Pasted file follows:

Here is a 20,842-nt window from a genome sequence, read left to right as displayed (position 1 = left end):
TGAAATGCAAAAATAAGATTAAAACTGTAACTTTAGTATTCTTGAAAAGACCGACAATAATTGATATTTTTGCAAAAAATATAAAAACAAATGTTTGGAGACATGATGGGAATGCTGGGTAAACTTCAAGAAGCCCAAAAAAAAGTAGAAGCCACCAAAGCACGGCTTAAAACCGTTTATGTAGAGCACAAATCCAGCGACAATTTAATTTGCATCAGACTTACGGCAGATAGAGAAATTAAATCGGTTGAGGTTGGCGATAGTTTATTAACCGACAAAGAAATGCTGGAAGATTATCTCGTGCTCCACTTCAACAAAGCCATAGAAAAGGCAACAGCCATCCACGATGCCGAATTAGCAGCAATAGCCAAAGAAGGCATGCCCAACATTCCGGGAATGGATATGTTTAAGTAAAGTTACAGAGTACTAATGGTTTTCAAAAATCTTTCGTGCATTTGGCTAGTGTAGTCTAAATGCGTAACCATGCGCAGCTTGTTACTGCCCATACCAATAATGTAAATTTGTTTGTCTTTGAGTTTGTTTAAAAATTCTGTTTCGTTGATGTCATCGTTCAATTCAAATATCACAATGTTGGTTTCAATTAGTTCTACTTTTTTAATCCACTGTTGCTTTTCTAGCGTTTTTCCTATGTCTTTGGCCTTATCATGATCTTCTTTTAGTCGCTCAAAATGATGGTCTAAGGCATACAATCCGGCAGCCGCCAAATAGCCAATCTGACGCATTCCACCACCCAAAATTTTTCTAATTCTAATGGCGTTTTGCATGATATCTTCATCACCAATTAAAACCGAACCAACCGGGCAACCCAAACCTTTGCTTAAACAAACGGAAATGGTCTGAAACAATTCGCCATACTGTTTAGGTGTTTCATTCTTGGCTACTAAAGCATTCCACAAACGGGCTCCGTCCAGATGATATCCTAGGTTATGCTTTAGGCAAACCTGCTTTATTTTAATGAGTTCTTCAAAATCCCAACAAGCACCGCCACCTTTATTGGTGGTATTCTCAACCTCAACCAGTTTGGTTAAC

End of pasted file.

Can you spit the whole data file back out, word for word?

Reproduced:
Here is a 20,842-nt window from a genome sequence, read left to right as displayed (position 1 = left end):
TGAAATGCAAAAATAAGATTAAAACTGTAACTTTAGTATTCTTGAAAAGACCGACAATAATTGATATTTTTGCAAAAAATATAAAAACAAATGTTTGGAGACATGATGGGAATGCTGGGTAAACTTCAAGAAGCCCAAAAAAAAGTAGAAGCCACCAAAGCACGGCTTAAAACCGTTTATGTAGAGCACAAATCCAGCGACAATTTAATTTGCATCAGACTTACGGCAGATAGAGAAATTAAATCGGTTGAGGTTGGCGATAGTTTATTAACCGACAAAGAAATGCTGGAAGATTATCTCGTGCTCCACTTCAACAAAGCCATAGAAAAGGCAACAGCCATCCACGATGCCGAATTAGCAGCAATAGCCAAAGAAGGCATGCCCAACATTCCGGGAATGGATATGTTTAAGTAAAGTTACAGAGTACTAATGGTTTTCAAAAATCTTTCGTGCATTTGGCTAGTGTAGTCTAAATGCGTAACCATGCGCAGCTTGTTACTGCCCATACCAATAATGTAAATTTGTTTGTCTTTGAGTTTGTTTAAAAATTCTGTTTCGTTGATGTCATCGTTCAATTCAAATATCACAATGTTGGTTTCAATTAGTTCTACTTTTTTAATCCACTGTTGCTTTTCTAGCGTTTTTCCTATGTCTTTGGCCTTATCATGATCTTCTTTTAGTCGCTCAAAATGATGGTCTAAGGCATACAATCCGGCAGCCGCCAAATAGCCAATCTGACGCATTCCACCACCCAAAATTTTTCTAATTCTAATGGCGTTTTGCATGATATCTTCATCACCAATTAAAACCGAACCAACCGGGCAACCCAAACCTTTGCTTAAACAAACGGAAATGGTCTGAAACAATTCGCCATACTGTTTAGGTGTTTCATTCTTGGCTACTAAAGCATTCCACAAACGGGCTCCGTCCAGATGATATCCTAGGTTATGCTTTAGGCAAACCTGCTTTATTTTAATGAGTTCTTCAAAATCCCAACAAGCACCGCCACCTTTATTGGTGGTATTCTCAACCTCAACCAGTTTGGTTAAC